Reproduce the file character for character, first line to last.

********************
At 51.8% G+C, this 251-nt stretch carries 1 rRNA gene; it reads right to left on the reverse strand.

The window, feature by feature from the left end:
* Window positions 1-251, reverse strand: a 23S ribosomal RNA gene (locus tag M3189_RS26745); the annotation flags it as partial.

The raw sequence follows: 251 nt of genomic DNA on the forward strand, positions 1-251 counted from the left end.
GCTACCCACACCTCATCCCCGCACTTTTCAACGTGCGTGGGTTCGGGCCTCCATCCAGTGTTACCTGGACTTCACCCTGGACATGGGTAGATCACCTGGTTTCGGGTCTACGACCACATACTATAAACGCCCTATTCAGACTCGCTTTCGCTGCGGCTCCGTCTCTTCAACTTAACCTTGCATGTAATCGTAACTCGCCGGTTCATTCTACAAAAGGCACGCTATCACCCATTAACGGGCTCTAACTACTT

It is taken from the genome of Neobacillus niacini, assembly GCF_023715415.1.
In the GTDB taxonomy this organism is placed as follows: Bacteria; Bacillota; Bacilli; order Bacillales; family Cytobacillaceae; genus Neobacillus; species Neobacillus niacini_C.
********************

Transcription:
At 51.8% G+C, this 251-nt stretch carries 1 rRNA gene; it reads right to left on the reverse strand.

The window, feature by feature from the left end:
* Window positions 1-251, reverse strand: a 23S ribosomal RNA gene (locus tag M3189_RS26745); the annotation flags it as partial.

The raw sequence follows: 251 nt of genomic DNA on the forward strand, positions 1-251 counted from the left end.
GCTACCCACACCTCATCCCCGCACTTTTCAACGTGCGTGGGTTCGGGCCTCCATCCAGTGTTACCTGGACTTCACCCTGGACATGGGTAGATCACCTGGTTTCGGGTCTACGACCACATACTATAAACGCCCTATTCAGACTCGCTTTCGCTGCGGCTCCGTCTCTTCAACTTAACCTTGCATGTAATCGTAACTCGCCGGTTCATTCTACAAAAGGCACGCTATCACCCATTAACGGGCTCTAACTACTT

It is taken from the genome of Neobacillus niacini, assembly GCF_023715415.1.
In the GTDB taxonomy this organism is placed as follows: Bacteria; Bacillota; Bacilli; order Bacillales; family Cytobacillaceae; genus Neobacillus; species Neobacillus niacini_C.